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Saturday, April 13, 2024

Pakistan Improved in Countering Money Laundering, Terror Financing, MER’s report

FATF’s affiliated group presented a satisfactory report relating concern's that FATF had with Pakitan. Has the Indian lobby failed to get Pakistan blacklisted? Will Pakistan be able to evade the FATF Blacklist?

In an encouraging development, there seem to be more chances of Pakistan coming out of the Financial Action Task Force’s (FATF) grey list. According to the latest official report, Pakistan made significant improvements in its systems to fight money laundering (ML) and terror financing (TF) as per international standards.

The report comes a week ahead of FATF’s review meetings in Paris (Oct 13-18) that would determine whether Pakistan should remain or move out of the grey list or be put on the blacklist.

A Mutual Evaluation Report (MER) released here on Sunday by the APG — a regional affiliate of the FATF— showed that Pakistan was “non-compliant” on four out of 40 recommendations of the APG on the effectiveness of the anti-money laundering and combating the financing of terrorism (AML/CFT) system.

The report based on Pakistan’s performance as of October 2018 showed that the country was fully “compliant” only on one aspect relating to financial institutions secrecy laws. It was found “partially compliant” on 26 recommendations and “largely compliant” on nine others.

Last month, a 15-member Pakistan delegation, led by Minister for Economic Affairs Division Mohammad Hammad Azhar, attended the two-day meetings with the APG to discuss progress on the FATF action plan. The delegation included representatives from the Federal Board of Revenue, State Bank of Pakistan, Securities and Exchange Commission of Pakistan, National Counter Terrorism Authority (Necta) and Federal Investigation Agency.

The crackdown would continue against banned outfits involved in act of violence & terrorism. Pak has faced the longest war of terror & we are taking actions against it

Mr. Azhar “conveyed the government’s strong commitment to implement the international AML/CFT [anti-money laundering/counter finance terrorism] standards and reaffirmed Pakistan’s unequivocal commitment to work with the international community in the fight against money laundering, terrorism financing, and other financial crimes”, the statement said.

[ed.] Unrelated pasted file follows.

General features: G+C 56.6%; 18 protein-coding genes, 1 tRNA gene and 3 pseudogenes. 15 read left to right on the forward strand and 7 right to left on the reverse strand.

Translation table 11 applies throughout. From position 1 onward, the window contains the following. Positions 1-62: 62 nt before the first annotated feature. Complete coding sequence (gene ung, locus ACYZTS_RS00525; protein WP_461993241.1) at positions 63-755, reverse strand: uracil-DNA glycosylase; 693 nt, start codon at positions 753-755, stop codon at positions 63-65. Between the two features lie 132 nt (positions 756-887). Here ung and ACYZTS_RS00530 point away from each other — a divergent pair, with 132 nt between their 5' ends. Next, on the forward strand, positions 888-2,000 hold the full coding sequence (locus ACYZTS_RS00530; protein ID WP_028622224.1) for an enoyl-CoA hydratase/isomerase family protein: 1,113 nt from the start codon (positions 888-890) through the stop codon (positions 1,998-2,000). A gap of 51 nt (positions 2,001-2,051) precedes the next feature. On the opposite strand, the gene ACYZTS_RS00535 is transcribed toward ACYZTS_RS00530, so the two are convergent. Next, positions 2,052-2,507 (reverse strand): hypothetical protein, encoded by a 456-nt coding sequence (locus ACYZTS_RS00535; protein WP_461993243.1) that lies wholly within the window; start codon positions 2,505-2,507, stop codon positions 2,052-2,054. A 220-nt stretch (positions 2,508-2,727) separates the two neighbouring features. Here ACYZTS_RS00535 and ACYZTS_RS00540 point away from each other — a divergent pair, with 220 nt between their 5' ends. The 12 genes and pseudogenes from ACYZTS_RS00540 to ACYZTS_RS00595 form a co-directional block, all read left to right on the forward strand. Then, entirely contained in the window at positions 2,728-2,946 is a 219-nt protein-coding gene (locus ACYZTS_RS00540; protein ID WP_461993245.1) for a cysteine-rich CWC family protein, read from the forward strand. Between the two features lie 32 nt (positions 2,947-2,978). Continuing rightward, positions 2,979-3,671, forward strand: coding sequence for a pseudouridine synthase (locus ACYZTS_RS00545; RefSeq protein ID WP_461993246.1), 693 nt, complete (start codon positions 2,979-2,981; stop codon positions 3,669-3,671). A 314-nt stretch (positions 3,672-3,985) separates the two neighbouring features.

According to details, the FATF plenary will conclude if Pakistan has sufficiently delivered on its 10-point action plan committed at the highest level in June 2018 to fight money laundering and terror financing in order to qualify exit from the grey list or be given some more time to make further progress.

Much of the discussions revolved around Pakistan’s responses to about 127 questions raised by the APG during one of the previous engagements. Islamabad had already shared its answers with the APG and the Bangkok session focused on further clarifications and explanations.


Some of the weak areas about which questions were raised included investments by proscribed organizations through individuals in the black market, including in real estate files and gold, and how the authorities could effectively monitor and control such transactions. Questions were also raised over insufficient coordination among the federal and provincial governments and their agencies over effective control of confiscated assets.

Pakistan is currently being monitored at three different but interlinked levels – the APG, the United States, and the FATF – that would determine the country’s possible exit from the FATF grey list. Given significant progress on its 10 point action plan on 27 different standards, authorities expect to secure a couple of months of grace period to be fully compliant when it comes under the final review of the FATF by mid-October.